Running out of time

Well, it has been quite a year since our last End of Tax year email, hasn’t it! To reassure you, this note has nothing to do with homeschooling, social distancing, masks, not getting an Ocado order for 6 weeks because people are panic buying toilet roll or planning where to go on your 6775th walk of the week. Instead, this is a nice, straightforward ‘to do’ list of actions that you should take before the 6th April.

Please do get in touch if you want to tick any of these off before the end of tax year deadline.




Personal contributions to a pension offer tax relief at your highest rate (maximum of 45%), subject to an annual contribution limit. In addition, you can look back 3 tax years to mop up any unused relief. The 17/18 tax year will fall away after the 6th April, so it’s a use it or lose it opportunity. We don’t know what Rishi has up his sleeve and so if you can contribute, you should.

You can contribute up to £40,000 per year and still receive tax relief at your highest rate, however, the amount you can contribute is restricted for anyone earning over £240,000 and it could be as low as £4,000 per year. You can still take advantage of unused contributions from previous years, dating back 3 tax years to really give your retirement planning a boost.

There are continued whispers that the tax relief system is going to change – a flat rate of 25% is what is being considered and so you should take advantage now if you can.

Did you know?

The taper relief rules for high earners has changed and this may mean you have more capacity than you thought to make a pension contribution.




There is no income tax or capital gains tax payable on ISA proceeds, making them the most tax-efficient savings vehicle in the medium to long-term. The maximum contribution you can make is £20,000 per person, per year. You cannot carry over your ISA allowance and once the year has ended, it is lost.

Did you know?

Even though the rules changed a while ago, not many people know that you can remove funds from an ISA and put them back again, provided the ISA is classed as ‘flexible’ and the transaction is done in the same tax year.  So if you have made any withdrawals this tax year, there is still room to put them back.




For those of you with children (and grandchildren) who do not have an existing Child Trust Fund (you aren’t allowed a Junior ISA if you have a Child Trust Fund), a Junior ISA is a tax efficient way to build up funds for the future. They work in the same way as your own ISA; however, the maximum investment is £9,000 per child.




Every individual is entitled to a Capital Gains Tax (CGT) annual exemption and this is currently £12,300. CGT rates are 10% for a basic rate taxpayer and 20% for the higher rate. It is 18% and 28% respectively on residential property. The recent budget froze the annual exempt allowance and rates of tax until 2026.

Did you know?

Each person has the tax-free allowance.  If you pay the higher rates of tax and hold shares which are providing a taxable income and your spouse is either a non- or a basic rate taxpayer, you could look to transfer the shares into their name. There would be no immediate CGT implications and your taxable income is reduced.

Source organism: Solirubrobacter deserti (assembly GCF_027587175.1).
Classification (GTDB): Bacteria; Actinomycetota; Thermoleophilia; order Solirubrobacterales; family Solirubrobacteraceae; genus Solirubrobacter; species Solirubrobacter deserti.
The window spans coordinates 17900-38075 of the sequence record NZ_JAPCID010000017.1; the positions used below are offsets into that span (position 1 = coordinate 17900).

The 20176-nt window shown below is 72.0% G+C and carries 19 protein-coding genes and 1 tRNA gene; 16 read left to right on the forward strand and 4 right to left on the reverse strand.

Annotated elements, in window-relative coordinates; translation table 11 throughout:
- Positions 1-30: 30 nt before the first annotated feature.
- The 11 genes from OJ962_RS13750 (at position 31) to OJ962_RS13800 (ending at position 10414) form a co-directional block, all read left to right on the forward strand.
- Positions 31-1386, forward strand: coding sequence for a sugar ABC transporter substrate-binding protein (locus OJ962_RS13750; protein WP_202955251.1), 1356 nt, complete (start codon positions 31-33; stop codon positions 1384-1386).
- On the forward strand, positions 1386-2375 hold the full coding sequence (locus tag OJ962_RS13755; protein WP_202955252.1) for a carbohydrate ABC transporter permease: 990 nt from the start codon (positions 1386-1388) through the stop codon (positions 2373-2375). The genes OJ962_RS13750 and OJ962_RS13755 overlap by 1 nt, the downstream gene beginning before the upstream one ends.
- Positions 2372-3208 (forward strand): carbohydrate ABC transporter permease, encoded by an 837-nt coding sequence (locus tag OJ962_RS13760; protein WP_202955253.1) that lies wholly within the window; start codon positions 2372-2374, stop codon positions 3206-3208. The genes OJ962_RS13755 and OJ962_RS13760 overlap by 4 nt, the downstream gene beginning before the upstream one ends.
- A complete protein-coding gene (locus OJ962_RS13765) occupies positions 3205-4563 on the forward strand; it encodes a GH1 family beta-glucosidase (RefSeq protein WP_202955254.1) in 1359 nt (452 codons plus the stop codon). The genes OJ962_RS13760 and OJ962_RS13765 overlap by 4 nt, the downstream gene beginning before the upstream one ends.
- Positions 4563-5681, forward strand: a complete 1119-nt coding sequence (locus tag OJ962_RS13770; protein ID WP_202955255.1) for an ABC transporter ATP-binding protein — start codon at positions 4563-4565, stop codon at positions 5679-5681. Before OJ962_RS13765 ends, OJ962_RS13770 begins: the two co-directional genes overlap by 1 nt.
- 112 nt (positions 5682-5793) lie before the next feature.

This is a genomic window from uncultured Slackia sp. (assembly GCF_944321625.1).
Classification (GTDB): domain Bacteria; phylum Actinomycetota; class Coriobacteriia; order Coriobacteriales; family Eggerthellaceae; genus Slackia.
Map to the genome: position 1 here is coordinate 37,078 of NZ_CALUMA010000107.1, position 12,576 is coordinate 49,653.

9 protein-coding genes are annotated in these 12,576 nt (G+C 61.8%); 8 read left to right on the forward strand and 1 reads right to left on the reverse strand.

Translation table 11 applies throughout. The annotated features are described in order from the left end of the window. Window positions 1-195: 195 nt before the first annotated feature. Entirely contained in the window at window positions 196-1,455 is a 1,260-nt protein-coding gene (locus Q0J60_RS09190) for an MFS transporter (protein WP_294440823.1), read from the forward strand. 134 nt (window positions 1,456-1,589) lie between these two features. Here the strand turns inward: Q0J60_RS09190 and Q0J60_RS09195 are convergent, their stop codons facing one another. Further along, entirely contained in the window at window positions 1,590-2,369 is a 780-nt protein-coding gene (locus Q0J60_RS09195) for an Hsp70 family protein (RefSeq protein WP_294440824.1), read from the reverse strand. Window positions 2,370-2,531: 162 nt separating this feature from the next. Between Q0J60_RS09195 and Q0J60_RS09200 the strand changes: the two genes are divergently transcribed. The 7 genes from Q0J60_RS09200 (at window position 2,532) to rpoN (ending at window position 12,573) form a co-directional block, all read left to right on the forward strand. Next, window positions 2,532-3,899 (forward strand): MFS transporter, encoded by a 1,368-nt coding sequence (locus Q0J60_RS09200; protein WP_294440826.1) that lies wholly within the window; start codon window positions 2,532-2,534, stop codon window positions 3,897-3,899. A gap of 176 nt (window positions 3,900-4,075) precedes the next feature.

Capital losses can also be used to offset gains and if appropriate for you, this is something we can look at before the end of the tax year.




As well as the simpler tax planning ideas there are other higher risk and more complex areas, such as Venture Capital Trusts and Enterprise Investment Schemes, which are tax year end sensitive. These are traditionally higher risk investments but can offer up to 30% tax relief and provide diversification of your portfolio. In addition, the underlying investments offer interesting investment opportunities which you may not otherwise be able to access.

The table below shows the main tax advantages.

VCT Example




You can give away gifts worth up to £3,000 in each tax year and these gifts will be exempt from Inheritance Tax when you die. You can of course gift more than this at any time in the year, and if you survive 7 years from the date of the gift, that too will be outside of your estate.

Certain gifts don’t use up this annual exemption, however, there is still no Inheritance Tax due on them. For example, wedding gifts of up to £5,000 for a child, £2,500 for a grandchild (or great-grandchild) and £1,000 to anyone else. Individual gifts worth up to £250 are also free of Inheritance Tax.

Did you know?

You can carry forward any unused part of the £3,000 exemption to the following year, but if you don’t use it in that year, the carried-over exemption expires.

If you would like to get ahead of the game and take advantage of these end of tax year planning suggestions, please get in touch now.





The information in this blog is for your general information and use and is not intended to address your particular requirements. Specifically, the information does not constitute any form of advice or recommendation by Carrington Wealth Management and is not intended to be relied upon by users in making (or refraining from making) any investment decisions. It is important to remember that the value of your investments can go down as well as up, and you may not get back the amount you invested. Past performance is not necessarily a guide to future performance. Please contact us for appropriate independent advice, which should be obtained before making any such decisions.